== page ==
Blast Theory’s Karen app is a life coach with a (creepy) difference

If you can’t wait for the day when Spike Jonze’s ‘Her‘ becomes a reality (hey, who doesn’t love high-waisted pants and forming attachments to artificial intelligence?) or you just want to see how insidious data mining can be, this futuristic app is for you.

Called Karen, it’s a life-coaching app, but it’s a little different from the standard iTunes fare. The idea is for it her to understand how you’re feeling using a psychological profiling questionnaire and slowly become your new pocket BFF.

If you’re thinking that sounds nice, not so fast. This app’s less about making you feel better than making you think about how much information our technology knows about us. Over time, she’ll start to ask increasingly intrusive questions based on what she’s learned about you from how you use your phone, including the same data Facebook has access to. Or as the Kickstarter page for the Karen app says: ‘Karen is a life coach and she is friendly. Too friendly.’

The app/art project was developed by National Theatre Wales in conjunction with Brighton-based Blast Theory, a collective that uses digital storytelling and gaming to make performance and interactive art. Their previous projects include Can You See Me Now? a chase game that took place online and IRL, and Hurricane, a teaching installation at the Red Cross Museum in Geneva. They’ve shown work at the Sundance film festival and been nominated for four BAFTAs.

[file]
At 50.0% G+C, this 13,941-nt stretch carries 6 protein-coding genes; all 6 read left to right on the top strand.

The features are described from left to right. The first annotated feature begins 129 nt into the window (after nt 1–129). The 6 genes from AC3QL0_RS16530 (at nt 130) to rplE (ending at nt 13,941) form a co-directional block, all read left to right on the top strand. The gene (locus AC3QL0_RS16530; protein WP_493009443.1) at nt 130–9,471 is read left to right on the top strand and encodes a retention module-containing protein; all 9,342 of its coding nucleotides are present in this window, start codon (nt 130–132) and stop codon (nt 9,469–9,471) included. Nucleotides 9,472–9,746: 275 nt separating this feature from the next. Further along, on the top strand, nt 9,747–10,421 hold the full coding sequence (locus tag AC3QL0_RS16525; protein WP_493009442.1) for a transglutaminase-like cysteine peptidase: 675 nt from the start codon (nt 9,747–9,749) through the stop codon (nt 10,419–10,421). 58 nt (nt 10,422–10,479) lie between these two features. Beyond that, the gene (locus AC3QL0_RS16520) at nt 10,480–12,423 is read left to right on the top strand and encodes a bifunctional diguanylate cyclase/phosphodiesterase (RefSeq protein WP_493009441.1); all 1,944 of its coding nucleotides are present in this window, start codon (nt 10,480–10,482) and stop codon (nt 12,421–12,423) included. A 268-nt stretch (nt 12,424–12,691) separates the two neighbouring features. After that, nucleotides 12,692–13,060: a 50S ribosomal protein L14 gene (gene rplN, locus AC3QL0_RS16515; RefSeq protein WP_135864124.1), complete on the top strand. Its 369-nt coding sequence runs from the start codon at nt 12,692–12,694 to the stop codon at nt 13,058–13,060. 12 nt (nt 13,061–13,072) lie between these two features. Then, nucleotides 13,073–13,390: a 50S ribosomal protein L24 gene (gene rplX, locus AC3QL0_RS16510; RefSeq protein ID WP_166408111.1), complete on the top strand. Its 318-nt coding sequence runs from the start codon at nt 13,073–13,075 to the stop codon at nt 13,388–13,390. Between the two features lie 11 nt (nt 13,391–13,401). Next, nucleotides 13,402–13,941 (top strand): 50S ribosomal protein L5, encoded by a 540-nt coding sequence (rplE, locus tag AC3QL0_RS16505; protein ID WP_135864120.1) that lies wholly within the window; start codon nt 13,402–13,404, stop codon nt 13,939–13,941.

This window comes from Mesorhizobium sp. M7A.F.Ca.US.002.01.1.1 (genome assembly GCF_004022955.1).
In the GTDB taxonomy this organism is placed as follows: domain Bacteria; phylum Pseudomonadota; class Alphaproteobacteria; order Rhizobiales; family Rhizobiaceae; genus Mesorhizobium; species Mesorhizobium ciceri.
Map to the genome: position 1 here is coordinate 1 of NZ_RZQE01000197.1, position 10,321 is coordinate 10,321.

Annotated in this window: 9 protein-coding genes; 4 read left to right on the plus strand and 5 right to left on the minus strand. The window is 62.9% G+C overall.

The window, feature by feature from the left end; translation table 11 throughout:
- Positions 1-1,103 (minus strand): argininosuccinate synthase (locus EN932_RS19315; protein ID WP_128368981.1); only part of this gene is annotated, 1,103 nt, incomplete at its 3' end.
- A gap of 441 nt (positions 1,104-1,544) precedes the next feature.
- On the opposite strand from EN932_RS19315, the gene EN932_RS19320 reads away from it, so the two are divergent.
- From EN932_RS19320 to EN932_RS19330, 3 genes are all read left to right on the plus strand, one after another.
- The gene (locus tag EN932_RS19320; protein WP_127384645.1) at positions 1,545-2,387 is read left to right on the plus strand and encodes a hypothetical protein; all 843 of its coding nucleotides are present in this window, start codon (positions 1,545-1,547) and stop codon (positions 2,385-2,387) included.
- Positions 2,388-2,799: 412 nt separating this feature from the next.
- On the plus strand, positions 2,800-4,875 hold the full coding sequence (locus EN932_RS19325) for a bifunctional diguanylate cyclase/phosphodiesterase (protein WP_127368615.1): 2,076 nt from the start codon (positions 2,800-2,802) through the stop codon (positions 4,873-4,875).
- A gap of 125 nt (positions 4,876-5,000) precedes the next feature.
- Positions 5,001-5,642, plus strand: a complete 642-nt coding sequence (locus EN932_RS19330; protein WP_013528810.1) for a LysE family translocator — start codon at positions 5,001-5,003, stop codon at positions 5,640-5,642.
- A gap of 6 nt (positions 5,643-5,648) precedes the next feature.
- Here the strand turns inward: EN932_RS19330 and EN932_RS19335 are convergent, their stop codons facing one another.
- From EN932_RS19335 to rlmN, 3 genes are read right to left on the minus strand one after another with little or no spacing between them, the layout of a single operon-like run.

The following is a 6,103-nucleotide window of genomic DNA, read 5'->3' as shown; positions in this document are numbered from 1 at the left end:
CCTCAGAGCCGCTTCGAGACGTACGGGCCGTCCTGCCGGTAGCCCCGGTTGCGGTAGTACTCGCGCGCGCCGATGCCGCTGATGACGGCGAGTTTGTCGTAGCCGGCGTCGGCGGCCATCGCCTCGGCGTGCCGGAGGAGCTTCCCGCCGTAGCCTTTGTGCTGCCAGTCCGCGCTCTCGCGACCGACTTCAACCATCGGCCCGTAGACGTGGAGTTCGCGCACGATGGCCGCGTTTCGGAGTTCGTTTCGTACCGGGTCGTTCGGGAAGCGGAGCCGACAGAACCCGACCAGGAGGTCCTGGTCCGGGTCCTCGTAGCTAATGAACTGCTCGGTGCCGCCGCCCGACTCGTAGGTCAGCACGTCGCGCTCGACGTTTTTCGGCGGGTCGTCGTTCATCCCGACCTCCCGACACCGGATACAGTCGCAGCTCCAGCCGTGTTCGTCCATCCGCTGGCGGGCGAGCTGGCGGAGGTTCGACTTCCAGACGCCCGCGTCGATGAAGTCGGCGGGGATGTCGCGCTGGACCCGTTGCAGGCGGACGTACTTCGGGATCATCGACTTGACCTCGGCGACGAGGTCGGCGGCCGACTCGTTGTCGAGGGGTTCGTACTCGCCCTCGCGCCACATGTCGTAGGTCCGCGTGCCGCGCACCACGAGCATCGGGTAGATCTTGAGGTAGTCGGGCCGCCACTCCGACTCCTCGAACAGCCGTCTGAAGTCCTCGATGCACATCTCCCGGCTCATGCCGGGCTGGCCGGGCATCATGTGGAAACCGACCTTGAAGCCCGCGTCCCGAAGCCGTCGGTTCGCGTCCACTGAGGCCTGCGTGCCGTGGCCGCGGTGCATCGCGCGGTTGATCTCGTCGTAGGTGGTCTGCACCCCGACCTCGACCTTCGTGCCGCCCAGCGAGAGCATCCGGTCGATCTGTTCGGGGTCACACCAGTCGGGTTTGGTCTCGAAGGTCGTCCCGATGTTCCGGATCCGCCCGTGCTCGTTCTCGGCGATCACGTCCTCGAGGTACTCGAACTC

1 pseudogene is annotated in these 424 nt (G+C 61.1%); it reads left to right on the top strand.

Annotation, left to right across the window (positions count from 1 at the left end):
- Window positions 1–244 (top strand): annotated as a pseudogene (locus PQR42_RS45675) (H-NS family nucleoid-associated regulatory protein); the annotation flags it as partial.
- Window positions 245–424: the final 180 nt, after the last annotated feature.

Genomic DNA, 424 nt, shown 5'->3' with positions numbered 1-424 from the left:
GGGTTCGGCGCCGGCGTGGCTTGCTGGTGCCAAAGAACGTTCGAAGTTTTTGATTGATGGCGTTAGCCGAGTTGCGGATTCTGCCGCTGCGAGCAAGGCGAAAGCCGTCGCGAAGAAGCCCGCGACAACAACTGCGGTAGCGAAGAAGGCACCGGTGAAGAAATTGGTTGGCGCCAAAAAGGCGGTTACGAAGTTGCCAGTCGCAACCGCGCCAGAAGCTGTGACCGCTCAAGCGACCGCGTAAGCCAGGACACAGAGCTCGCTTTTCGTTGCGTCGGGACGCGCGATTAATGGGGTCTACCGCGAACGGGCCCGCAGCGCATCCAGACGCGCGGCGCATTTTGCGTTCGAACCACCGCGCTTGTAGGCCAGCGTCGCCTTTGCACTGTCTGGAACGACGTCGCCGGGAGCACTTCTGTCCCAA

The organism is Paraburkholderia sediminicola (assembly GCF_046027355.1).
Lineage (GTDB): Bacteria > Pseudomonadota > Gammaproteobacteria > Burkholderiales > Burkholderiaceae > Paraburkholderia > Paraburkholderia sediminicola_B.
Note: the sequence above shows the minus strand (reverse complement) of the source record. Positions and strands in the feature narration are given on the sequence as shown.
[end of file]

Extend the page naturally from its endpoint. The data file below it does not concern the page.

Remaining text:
Karen will be free to download and it’ll be interesting to see how well she it works as both a psychology app and a work of art. If you’re intrigued enough to donate, they’re looking to raise £15,000 to translate their idea into an iOS app, and will create an Android version if they bring in more money. And if you want to get to know Karen as a ‘person’, check out Blast Theory’s website.

[Via Katherine May on Twitter.]

Want to read more? If you’re looking to buy a wearable or activity tracker, we’ve found the best wearables to keep you safe, but, if they’re too expensive, here are the best budget wearables and activity trackers for under £70.

If you’re not bothered by wearables at all, but still want help with keeping fit, check out our feature on 10 kitchen gadgets, tools and utensils for healthy living.

Diane Shipley